Otto Klineberg: Anthropology Faculty 1934 – 1943
By the time Otto Klineberg took the stand in Delaware to testify against school segregation in one of the cases consolidated into Brown v. Board of Education, he had been arguing the scientific basis of racial equality for 20 years.
In research conducted during the 1930s, Klineberg administered IQ tests to black and white children in Northern and Southern schools. He discovered that black children in poorly funded, Southern schools had the lowest scores of all the groups; however, when they moved North and attended superior, integrated schools, their scores came up to par with their Northern-born cohort, indicating that the quality of the schools—not the ability of the students—was responsible for the difference.
Although he earned doctorates in both medicine and psychology, Klineberg was drawn to anthropology and did research at Columbia University with renowned anthropologist Franz Boas. From 1934 to 1943, while a full-time professor at Columbia, Klineberg taught anthropology, mythology, and religion at Sarah Lawrence. Joan Ehrman Avenali ’40, a student in his 1938 “Comparative Religion and Mythology” class, remembers his great sense of humor and says, “He opened doors to a whole new culture we were not aware of in those days. He broadened our perspective.”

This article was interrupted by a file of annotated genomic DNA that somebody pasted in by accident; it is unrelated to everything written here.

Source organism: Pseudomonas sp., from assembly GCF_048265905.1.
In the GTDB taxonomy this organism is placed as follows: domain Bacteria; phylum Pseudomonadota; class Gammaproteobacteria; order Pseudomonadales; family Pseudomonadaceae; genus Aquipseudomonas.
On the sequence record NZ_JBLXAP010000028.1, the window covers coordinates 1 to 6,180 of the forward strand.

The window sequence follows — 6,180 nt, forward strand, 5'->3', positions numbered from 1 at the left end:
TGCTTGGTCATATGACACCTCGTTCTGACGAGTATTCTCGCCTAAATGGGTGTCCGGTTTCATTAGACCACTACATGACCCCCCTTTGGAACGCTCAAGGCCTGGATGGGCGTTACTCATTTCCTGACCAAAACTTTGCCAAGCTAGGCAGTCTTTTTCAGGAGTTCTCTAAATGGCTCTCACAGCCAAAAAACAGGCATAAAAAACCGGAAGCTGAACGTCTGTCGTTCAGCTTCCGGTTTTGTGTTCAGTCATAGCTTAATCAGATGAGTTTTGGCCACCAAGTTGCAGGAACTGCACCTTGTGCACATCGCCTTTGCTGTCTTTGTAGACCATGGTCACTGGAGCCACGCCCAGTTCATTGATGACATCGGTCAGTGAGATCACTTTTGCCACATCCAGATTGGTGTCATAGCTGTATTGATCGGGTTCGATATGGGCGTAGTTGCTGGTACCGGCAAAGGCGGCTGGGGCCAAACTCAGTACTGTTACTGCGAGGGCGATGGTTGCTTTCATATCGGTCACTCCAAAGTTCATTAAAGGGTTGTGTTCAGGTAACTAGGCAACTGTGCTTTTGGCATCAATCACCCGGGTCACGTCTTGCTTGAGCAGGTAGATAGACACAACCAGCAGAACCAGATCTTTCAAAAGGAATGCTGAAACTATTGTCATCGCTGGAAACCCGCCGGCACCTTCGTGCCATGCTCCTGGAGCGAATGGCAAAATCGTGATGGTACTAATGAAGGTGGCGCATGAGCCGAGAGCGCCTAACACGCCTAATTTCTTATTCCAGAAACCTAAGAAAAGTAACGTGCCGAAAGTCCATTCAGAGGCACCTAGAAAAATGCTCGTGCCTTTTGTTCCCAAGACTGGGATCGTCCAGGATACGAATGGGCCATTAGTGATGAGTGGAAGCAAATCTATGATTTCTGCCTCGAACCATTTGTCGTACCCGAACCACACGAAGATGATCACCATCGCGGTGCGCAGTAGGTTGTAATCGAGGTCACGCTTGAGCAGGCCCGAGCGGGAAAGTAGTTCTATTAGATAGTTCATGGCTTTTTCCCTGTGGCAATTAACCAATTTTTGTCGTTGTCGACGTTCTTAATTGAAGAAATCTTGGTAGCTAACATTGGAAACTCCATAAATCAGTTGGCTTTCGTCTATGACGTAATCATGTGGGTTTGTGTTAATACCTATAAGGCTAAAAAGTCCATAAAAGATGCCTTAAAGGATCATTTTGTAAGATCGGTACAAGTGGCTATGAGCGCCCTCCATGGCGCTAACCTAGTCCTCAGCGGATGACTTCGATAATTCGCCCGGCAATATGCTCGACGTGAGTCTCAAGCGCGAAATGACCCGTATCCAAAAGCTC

Klineberg’s classes and open talks fit in well with the campus-wide discussion of race and race politics in the 1930s. The American Student Union, a group that campaigned for “universal educational opportunity,” actively condemned discrimination, while discussions of racial prejudice, lynchings, the plight of Arkansas sharecroppers, and the highly controversial Scottsboro Case in Alabama animated lectures, roundtables, and the student newspaper throughout the decade.